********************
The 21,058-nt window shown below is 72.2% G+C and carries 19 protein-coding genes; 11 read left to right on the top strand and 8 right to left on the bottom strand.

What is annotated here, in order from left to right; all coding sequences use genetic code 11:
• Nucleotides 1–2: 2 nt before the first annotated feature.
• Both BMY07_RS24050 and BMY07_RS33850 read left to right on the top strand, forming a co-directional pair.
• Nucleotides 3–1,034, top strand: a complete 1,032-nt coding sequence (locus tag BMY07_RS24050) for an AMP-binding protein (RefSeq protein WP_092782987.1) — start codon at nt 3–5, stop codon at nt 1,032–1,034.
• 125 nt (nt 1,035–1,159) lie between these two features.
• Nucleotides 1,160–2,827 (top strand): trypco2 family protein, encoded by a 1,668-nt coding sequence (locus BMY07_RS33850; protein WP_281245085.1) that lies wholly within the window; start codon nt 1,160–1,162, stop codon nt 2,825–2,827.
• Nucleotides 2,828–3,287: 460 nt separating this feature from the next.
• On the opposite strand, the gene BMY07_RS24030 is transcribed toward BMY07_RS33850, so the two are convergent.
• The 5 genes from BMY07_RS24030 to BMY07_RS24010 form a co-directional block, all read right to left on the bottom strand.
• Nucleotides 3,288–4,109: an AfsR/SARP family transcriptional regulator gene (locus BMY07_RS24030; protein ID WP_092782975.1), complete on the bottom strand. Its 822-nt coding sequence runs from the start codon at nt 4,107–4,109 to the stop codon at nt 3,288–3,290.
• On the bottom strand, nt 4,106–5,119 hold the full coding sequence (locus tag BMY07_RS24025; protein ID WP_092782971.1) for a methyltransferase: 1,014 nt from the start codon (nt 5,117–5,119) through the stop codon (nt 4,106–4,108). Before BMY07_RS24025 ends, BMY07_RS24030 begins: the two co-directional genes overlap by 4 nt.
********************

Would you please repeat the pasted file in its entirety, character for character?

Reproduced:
The 21,058-nt window shown below is 72.2% G+C and carries 19 protein-coding genes; 11 read left to right on the top strand and 8 right to left on the bottom strand.

What is annotated here, in order from left to right; all coding sequences use genetic code 11:
• Nucleotides 1–2: 2 nt before the first annotated feature.
• Both BMY07_RS24050 and BMY07_RS33850 read left to right on the top strand, forming a co-directional pair.
• Nucleotides 3–1,034, top strand: a complete 1,032-nt coding sequence (locus tag BMY07_RS24050) for an AMP-binding protein (RefSeq protein WP_092782987.1) — start codon at nt 3–5, stop codon at nt 1,032–1,034.
• 125 nt (nt 1,035–1,159) lie between these two features.
• Nucleotides 1,160–2,827 (top strand): trypco2 family protein, encoded by a 1,668-nt coding sequence (locus BMY07_RS33850; protein WP_281245085.1) that lies wholly within the window; start codon nt 1,160–1,162, stop codon nt 2,825–2,827.
• Nucleotides 2,828–3,287: 460 nt separating this feature from the next.
• On the opposite strand, the gene BMY07_RS24030 is transcribed toward BMY07_RS33850, so the two are convergent.
• The 5 genes from BMY07_RS24030 to BMY07_RS24010 form a co-directional block, all read right to left on the bottom strand.
• Nucleotides 3,288–4,109: an AfsR/SARP family transcriptional regulator gene (locus BMY07_RS24030; protein ID WP_092782975.1), complete on the bottom strand. Its 822-nt coding sequence runs from the start codon at nt 4,107–4,109 to the stop codon at nt 3,288–3,290.
• On the bottom strand, nt 4,106–5,119 hold the full coding sequence (locus tag BMY07_RS24025; protein ID WP_092782971.1) for a methyltransferase: 1,014 nt from the start codon (nt 5,117–5,119) through the stop codon (nt 4,106–4,108). Before BMY07_RS24025 ends, BMY07_RS24030 begins: the two co-directional genes overlap by 4 nt.